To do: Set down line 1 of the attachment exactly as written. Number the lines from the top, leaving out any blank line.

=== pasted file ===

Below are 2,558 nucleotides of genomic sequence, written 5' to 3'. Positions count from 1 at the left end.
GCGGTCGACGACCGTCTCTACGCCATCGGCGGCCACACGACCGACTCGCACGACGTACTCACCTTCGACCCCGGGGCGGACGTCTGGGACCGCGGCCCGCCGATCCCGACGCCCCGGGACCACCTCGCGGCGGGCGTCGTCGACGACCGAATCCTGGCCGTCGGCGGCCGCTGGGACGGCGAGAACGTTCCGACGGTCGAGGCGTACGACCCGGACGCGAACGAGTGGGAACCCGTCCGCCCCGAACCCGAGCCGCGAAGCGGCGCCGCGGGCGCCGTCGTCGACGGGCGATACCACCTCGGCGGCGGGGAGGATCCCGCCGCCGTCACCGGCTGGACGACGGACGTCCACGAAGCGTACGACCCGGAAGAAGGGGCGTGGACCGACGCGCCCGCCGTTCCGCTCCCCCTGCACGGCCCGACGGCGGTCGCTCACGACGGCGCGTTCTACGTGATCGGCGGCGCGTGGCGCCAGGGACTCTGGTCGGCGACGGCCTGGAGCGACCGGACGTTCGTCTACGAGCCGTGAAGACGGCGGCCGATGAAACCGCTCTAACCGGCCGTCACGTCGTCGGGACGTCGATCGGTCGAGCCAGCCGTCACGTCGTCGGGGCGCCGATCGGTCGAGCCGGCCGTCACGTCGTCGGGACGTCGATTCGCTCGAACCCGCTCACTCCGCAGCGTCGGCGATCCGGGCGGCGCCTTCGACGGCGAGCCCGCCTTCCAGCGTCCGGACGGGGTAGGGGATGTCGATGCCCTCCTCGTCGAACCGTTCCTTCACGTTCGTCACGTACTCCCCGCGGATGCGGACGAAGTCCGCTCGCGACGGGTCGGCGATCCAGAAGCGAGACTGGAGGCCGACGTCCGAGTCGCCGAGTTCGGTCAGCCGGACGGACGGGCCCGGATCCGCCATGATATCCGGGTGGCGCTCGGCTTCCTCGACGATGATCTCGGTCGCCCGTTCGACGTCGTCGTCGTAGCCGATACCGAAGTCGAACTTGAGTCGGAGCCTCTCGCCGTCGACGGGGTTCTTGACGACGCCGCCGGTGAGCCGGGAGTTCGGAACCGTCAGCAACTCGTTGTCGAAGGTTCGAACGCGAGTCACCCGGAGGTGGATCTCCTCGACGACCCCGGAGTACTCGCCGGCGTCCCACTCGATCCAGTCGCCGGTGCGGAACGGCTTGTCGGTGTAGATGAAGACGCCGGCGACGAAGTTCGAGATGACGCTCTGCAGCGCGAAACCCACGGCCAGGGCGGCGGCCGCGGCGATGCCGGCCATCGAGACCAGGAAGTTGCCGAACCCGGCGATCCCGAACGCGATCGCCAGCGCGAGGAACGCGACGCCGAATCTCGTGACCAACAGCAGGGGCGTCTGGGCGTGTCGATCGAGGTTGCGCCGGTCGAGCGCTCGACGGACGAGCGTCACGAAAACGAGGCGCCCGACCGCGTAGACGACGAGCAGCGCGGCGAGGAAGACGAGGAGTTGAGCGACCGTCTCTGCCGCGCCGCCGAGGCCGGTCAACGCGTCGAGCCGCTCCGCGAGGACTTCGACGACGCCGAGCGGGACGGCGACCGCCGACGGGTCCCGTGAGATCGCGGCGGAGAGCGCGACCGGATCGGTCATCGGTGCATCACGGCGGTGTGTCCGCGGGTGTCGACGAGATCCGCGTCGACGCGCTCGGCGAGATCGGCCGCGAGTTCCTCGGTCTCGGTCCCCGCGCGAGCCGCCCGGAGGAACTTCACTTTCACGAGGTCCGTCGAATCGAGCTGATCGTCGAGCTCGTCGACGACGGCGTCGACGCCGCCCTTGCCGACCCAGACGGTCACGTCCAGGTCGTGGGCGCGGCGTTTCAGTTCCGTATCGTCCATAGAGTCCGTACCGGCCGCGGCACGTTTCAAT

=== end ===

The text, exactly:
Below are 2,558 nucleotides of genomic sequence, written 5' to 3'. Positions count from 1 at the left end.